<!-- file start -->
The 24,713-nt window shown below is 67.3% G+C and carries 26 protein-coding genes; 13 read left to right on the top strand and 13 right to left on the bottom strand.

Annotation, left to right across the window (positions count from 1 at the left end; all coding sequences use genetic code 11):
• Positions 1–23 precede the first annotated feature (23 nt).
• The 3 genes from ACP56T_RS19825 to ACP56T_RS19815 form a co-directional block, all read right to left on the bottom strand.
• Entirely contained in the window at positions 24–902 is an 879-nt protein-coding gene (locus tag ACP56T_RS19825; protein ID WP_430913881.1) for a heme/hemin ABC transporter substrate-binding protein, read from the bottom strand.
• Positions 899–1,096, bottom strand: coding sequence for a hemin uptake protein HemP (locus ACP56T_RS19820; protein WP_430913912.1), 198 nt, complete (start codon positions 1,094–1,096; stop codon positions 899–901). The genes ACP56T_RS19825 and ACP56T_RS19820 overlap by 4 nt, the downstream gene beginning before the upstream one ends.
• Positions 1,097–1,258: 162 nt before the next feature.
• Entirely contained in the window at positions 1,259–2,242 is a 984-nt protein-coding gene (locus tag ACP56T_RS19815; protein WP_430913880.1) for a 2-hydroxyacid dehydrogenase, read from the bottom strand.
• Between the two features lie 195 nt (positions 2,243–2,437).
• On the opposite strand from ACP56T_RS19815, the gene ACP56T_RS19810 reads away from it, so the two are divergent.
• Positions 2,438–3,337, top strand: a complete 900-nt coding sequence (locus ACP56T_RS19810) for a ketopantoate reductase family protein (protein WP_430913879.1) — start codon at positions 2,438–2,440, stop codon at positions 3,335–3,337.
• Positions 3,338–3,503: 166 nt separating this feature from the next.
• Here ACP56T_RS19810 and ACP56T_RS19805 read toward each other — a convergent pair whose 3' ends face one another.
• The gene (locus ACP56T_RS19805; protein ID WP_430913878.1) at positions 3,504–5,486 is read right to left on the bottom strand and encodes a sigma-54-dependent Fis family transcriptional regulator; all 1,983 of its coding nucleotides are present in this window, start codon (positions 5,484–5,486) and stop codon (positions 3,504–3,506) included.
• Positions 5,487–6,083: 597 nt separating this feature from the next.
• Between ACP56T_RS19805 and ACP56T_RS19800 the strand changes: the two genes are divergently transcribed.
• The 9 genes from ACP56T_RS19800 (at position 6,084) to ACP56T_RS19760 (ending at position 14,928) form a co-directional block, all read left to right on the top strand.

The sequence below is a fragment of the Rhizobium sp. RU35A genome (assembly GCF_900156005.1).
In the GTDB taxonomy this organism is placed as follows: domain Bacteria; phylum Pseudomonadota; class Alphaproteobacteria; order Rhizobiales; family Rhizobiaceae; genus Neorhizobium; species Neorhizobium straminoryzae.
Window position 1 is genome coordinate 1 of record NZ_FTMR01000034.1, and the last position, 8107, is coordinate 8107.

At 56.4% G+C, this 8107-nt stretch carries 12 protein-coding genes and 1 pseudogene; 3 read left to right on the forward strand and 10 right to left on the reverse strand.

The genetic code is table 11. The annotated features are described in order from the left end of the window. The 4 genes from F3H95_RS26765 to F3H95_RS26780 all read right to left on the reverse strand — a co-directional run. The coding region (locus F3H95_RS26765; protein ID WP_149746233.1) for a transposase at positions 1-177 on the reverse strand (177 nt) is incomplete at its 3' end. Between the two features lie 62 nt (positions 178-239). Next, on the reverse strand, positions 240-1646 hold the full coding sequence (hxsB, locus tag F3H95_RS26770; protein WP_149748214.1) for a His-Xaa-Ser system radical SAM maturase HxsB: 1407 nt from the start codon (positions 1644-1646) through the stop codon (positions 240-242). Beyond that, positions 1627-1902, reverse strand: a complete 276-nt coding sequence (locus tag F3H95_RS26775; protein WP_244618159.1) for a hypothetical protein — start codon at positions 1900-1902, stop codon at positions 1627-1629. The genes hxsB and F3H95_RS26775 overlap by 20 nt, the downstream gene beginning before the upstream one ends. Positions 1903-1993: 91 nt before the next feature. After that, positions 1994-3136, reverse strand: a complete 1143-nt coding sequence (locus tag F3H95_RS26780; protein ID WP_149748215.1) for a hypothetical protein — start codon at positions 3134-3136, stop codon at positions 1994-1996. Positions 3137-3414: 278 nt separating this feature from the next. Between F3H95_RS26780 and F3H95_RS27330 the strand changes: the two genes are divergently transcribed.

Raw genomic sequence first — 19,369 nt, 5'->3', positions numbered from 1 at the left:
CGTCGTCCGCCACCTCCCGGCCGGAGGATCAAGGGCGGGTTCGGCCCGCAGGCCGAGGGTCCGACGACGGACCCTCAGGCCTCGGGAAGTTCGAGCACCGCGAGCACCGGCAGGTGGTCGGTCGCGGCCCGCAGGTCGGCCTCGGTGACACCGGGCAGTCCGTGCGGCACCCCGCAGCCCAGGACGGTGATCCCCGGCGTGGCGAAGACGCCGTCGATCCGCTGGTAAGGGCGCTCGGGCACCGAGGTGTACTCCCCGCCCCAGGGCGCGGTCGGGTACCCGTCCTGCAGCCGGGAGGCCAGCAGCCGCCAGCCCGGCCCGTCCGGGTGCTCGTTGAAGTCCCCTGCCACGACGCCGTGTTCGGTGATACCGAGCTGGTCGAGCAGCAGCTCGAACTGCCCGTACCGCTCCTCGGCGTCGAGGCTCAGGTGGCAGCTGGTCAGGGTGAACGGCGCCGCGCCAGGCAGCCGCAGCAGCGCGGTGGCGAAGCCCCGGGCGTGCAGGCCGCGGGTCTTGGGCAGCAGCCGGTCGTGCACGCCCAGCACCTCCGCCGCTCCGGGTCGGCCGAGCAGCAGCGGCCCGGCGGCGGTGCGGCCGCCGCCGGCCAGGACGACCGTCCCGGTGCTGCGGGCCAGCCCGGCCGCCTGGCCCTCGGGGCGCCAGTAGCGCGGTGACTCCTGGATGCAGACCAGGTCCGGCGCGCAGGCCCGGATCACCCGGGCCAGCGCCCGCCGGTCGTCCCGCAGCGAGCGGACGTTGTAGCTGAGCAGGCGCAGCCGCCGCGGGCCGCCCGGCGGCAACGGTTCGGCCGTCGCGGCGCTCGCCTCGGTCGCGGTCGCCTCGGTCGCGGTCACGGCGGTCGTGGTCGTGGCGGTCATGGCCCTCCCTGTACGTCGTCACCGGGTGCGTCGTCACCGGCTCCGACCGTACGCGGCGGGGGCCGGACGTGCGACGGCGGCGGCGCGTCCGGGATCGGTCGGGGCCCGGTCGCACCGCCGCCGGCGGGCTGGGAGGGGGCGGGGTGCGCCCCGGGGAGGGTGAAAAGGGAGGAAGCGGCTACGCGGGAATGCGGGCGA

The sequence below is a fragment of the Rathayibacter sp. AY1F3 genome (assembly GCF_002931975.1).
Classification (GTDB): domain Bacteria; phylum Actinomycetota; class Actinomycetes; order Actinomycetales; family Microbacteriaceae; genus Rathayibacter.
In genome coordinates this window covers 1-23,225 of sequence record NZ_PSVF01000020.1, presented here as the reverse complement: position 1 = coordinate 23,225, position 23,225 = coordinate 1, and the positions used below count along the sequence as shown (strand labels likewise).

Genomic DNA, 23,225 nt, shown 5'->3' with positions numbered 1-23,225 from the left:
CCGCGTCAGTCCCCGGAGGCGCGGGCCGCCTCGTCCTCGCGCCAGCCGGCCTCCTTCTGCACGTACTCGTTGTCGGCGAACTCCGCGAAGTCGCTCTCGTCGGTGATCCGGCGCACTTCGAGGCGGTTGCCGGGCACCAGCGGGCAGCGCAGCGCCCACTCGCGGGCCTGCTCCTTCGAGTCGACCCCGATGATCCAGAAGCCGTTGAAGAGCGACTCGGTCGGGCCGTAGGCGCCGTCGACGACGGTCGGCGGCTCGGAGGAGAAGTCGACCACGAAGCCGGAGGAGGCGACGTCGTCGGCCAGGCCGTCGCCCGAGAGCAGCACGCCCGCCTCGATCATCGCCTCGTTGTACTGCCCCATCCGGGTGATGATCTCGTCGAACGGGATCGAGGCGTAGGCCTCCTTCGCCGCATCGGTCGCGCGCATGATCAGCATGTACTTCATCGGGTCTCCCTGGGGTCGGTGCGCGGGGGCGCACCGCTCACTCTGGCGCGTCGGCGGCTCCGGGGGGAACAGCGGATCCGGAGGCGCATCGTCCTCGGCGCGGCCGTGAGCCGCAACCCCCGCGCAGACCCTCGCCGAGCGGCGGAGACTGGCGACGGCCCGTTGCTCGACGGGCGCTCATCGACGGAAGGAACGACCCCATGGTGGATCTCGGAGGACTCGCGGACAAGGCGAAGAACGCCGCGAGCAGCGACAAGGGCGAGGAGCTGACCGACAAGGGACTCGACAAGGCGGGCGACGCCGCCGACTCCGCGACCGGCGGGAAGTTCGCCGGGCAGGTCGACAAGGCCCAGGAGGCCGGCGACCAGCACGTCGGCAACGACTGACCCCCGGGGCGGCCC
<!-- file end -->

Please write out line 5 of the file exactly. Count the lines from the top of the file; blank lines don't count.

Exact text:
• Entirely contained in the window at positions 24–902 is an 879-nt protein-coding gene (locus tag ACP56T_RS19825; protein ID WP_430913881.1) for a heme/hemin ABC transporter substrate-binding protein, read from the bottom strand.